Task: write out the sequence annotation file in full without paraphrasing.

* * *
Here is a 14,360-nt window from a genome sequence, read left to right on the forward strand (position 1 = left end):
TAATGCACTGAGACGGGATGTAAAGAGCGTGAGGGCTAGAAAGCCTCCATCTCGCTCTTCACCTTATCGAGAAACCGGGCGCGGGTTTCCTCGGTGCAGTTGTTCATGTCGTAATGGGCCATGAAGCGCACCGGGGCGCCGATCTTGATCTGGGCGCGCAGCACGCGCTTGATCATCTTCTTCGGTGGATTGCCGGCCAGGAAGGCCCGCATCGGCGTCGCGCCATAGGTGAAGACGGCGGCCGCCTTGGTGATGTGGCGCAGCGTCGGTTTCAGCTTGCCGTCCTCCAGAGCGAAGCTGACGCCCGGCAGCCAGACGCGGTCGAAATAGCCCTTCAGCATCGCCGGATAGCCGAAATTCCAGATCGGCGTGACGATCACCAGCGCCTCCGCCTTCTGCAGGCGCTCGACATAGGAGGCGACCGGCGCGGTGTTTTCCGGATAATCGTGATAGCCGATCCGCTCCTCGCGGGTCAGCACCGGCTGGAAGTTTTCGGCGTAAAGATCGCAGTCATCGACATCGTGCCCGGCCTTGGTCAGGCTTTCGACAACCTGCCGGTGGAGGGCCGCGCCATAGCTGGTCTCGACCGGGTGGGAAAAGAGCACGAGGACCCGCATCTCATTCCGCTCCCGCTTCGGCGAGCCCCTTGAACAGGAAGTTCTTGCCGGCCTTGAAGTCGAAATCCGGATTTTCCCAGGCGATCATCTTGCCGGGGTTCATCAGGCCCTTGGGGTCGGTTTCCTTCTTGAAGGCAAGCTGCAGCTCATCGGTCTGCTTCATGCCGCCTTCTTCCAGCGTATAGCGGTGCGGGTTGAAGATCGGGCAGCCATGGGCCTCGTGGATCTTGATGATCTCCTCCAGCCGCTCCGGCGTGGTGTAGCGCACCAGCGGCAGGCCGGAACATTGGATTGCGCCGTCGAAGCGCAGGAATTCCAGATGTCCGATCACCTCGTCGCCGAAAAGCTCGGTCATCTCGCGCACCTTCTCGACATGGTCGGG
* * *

Here is a 14,360-nt window from a genome sequence, read left to right on the forward strand (position 1 = left end):
TAATGCACTGAGACGGGATGTAAAGAGCGTGAGGGCTAGAAAGCCTCCATCTCGCTCTTCACCTTATCGAGAAACCGGGCGCGGGTTTCCTCGGTGCAGTTGTTCATGTCGTAATGGGCCATGAAGCGCACCGGGGCGCCGATCTTGATCTGGGCGCGCAGCACGCGCTTGATCATCTTCTTCGGTGGATTGCCGGCCAGGAAGGCCCGCATCGGCGTCGCGCCATAGGTGAAGACGGCGGCCGCCTTGGTGATGTGGCGCAGCGTCGGTTTCAGCTTGCCGTCCTCCAGAGCGAAGCTGACGCCCGGCAGCCAGACGCGGTCGAAATAGCCCTTCAGCATCGCCGGATAGCCGAAATTCCAGATCGGCGTGACGATCACCAGCGCCTCCGCCTTCTGCAGGCGCTCGACATAGGAGGCGACCGGCGCGGTGTTTTCCGGATAATCGTGATAGCCGATCCGCTCCTCGCGGGTCAGCACCGGCTGGAAGTTTTCGGCGTAAAGATCGCAGTCATCGACATCGTGCCCGGCCTTGGTCAGGCTTTCGACAACCTGCCGGTGGAGGGCCGCGCCATAGCTGGTCTCGACCGGGTGGGAAAAGAGCACGAGGACCCGCATCTCATTCCGCTCCCGCTTCGGCGAGCCCCTTGAACAGGAAGTTCTTGCCGGCCTTGAAGTCGAAATCCGGATTTTCCCAGGCGATCATCTTGCCGGGGTTCATCAGGCCCTTGGGGTCGGTTTCCTTCTTGAAGGCAAGCTGCAGCTCATCGGTCTGCTTCATGCCGCCTTCTTCCAGCGTATAGCGGTGCGGGTTGAAGATCGGGCAGCCATGGGCCTCGTGGATCTTGATGATCTCCTCCAGCCGCTCCGGCGTGGTGTAGCGCACCAGCGGCAGGCCGGAACATTGGATTGCGCCGTCGAAGCGCAGGAATTCCAGATGTCCGATCACCTCGTCGCCGAAAAGCTCGGTCATCTCGCGCACCTTCTCGACATGGTCGGG